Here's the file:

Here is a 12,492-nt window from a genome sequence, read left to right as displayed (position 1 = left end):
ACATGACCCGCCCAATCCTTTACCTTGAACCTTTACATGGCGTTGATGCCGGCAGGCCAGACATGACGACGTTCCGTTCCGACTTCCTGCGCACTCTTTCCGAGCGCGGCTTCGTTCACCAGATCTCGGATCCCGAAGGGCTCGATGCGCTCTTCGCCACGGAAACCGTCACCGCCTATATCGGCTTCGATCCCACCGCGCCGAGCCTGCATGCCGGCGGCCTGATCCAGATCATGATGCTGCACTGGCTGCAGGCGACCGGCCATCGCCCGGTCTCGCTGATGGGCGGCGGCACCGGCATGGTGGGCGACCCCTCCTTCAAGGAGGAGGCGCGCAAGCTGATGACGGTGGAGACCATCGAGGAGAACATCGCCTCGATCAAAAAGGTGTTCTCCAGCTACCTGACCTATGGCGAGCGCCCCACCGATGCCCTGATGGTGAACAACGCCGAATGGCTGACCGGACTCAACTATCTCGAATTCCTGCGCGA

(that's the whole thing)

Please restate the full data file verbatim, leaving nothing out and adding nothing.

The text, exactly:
Here is a 12,492-nt window from a genome sequence, read left to right as displayed (position 1 = left end):
ACATGACCCGCCCAATCCTTTACCTTGAACCTTTACATGGCGTTGATGCCGGCAGGCCAGACATGACGACGTTCCGTTCCGACTTCCTGCGCACTCTTTCCGAGCGCGGCTTCGTTCACCAGATCTCGGATCCCGAAGGGCTCGATGCGCTCTTCGCCACGGAAACCGTCACCGCCTATATCGGCTTCGATCCCACCGCGCCGAGCCTGCATGCCGGCGGCCTGATCCAGATCATGATGCTGCACTGGCTGCAGGCGACCGGCCATCGCCCGGTCTCGCTGATGGGCGGCGGCACCGGCATGGTGGGCGACCCCTCCTTCAAGGAGGAGGCGCGCAAGCTGATGACGGTGGAGACCATCGAGGAGAACATCGCCTCGATCAAAAAGGTGTTCTCCAGCTACCTGACCTATGGCGAGCGCCCCACCGATGCCCTGATGGTGAACAACGCCGAATGGCTGACCGGACTCAACTATCTCGAATTCCTGCGCGA